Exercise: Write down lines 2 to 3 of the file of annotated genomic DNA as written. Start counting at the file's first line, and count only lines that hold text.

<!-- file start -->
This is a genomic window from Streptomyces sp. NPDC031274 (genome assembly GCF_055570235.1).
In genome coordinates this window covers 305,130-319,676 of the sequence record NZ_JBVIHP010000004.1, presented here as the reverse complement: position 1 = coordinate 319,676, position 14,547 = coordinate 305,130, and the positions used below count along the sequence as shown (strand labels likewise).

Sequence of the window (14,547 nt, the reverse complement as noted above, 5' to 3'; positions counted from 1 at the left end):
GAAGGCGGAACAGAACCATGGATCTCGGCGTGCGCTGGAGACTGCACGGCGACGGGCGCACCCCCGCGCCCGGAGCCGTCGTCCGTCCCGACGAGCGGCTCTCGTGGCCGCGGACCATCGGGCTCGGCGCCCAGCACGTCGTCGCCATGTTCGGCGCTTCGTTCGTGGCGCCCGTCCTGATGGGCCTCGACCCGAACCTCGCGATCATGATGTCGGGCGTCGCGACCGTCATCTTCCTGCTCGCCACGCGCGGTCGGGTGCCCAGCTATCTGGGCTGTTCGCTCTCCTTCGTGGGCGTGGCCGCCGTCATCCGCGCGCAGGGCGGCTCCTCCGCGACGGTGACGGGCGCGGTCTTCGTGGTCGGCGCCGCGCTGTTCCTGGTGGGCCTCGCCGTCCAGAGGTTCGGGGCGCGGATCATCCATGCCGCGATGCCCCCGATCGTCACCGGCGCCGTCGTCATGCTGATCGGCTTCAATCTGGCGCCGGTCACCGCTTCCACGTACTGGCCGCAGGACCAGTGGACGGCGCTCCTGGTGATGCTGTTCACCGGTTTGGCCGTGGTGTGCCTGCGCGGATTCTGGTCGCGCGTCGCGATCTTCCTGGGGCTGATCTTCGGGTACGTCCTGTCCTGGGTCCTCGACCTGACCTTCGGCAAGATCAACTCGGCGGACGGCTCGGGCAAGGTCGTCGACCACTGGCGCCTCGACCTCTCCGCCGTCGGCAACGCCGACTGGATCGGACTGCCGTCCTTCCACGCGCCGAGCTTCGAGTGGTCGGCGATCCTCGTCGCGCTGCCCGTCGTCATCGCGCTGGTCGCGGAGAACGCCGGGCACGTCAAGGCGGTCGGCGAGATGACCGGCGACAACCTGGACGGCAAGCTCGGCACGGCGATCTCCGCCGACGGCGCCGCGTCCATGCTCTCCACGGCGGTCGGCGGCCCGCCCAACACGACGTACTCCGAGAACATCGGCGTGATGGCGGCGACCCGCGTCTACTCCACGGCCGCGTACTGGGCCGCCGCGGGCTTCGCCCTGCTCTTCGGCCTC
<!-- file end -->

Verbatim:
In genome coordinates this window covers 305,130-319,676 of the sequence record NZ_JBVIHP010000004.1, presented here as the reverse complement: position 1 = coordinate 319,676, position 14,547 = coordinate 305,130, and the positions used below count along the sequence as shown (strand labels likewise).

Sequence of the window (14,547 nt, the reverse complement as noted above, 5' to 3'; positions counted from 1 at the left end):